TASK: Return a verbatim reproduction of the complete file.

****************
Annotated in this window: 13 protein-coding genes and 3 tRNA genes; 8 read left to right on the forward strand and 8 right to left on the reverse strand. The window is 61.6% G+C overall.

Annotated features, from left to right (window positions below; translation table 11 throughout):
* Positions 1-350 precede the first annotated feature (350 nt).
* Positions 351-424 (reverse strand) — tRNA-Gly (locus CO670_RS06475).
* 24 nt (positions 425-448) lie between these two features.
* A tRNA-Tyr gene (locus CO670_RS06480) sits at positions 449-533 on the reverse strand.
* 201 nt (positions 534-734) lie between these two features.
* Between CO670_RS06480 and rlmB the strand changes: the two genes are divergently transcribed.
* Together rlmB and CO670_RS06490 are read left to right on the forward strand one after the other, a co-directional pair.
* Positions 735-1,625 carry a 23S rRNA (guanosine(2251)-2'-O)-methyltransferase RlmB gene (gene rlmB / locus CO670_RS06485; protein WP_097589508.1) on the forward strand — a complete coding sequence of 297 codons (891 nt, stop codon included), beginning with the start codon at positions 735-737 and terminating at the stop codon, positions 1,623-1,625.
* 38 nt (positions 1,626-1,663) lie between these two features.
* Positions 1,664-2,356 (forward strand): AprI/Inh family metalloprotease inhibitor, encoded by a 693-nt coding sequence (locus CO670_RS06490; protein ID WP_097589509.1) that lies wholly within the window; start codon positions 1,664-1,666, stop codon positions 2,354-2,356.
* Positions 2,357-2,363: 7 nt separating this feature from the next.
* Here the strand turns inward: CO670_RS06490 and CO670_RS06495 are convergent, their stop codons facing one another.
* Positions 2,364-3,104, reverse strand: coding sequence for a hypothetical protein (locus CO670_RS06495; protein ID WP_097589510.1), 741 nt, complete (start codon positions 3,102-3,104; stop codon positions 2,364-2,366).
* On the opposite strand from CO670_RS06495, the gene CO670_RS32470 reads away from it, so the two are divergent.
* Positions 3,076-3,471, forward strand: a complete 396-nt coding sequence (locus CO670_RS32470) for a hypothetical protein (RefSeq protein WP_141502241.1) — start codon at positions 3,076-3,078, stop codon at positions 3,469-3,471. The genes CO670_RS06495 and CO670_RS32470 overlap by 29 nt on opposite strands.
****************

Annotated in this window: 13 protein-coding genes and 3 tRNA genes; 8 read left to right on the forward strand and 8 right to left on the reverse strand. The window is 61.6% G+C overall.

Annotated features, from left to right (window positions below; translation table 11 throughout):
* Positions 1-350 precede the first annotated feature (350 nt).
* Positions 351-424 (reverse strand) — tRNA-Gly (locus CO670_RS06475).
* 24 nt (positions 425-448) lie between these two features.
* A tRNA-Tyr gene (locus CO670_RS06480) sits at positions 449-533 on the reverse strand.
* 201 nt (positions 534-734) lie between these two features.
* Between CO670_RS06480 and rlmB the strand changes: the two genes are divergently transcribed.
* Together rlmB and CO670_RS06490 are read left to right on the forward strand one after the other, a co-directional pair.
* Positions 735-1,625 carry a 23S rRNA (guanosine(2251)-2'-O)-methyltransferase RlmB gene (gene rlmB / locus CO670_RS06485; protein WP_097589508.1) on the forward strand — a complete coding sequence of 297 codons (891 nt, stop codon included), beginning with the start codon at positions 735-737 and terminating at the stop codon, positions 1,623-1,625.
* 38 nt (positions 1,626-1,663) lie between these two features.
* Positions 1,664-2,356 (forward strand): AprI/Inh family metalloprotease inhibitor, encoded by a 693-nt coding sequence (locus CO670_RS06490; protein ID WP_097589509.1) that lies wholly within the window; start codon positions 1,664-1,666, stop codon positions 2,354-2,356.
* Positions 2,357-2,363: 7 nt separating this feature from the next.
* Here the strand turns inward: CO670_RS06490 and CO670_RS06495 are convergent, their stop codons facing one another.
* Positions 2,364-3,104, reverse strand: coding sequence for a hypothetical protein (locus CO670_RS06495; protein ID WP_097589510.1), 741 nt, complete (start codon positions 3,102-3,104; stop codon positions 2,364-2,366).
* On the opposite strand from CO670_RS06495, the gene CO670_RS32470 reads away from it, so the two are divergent.
* Positions 3,076-3,471, forward strand: a complete 396-nt coding sequence (locus CO670_RS32470) for a hypothetical protein (RefSeq protein WP_141502241.1) — start codon at positions 3,076-3,078, stop codon at positions 3,469-3,471. The genes CO670_RS06495 and CO670_RS32470 overlap by 29 nt on opposite strands.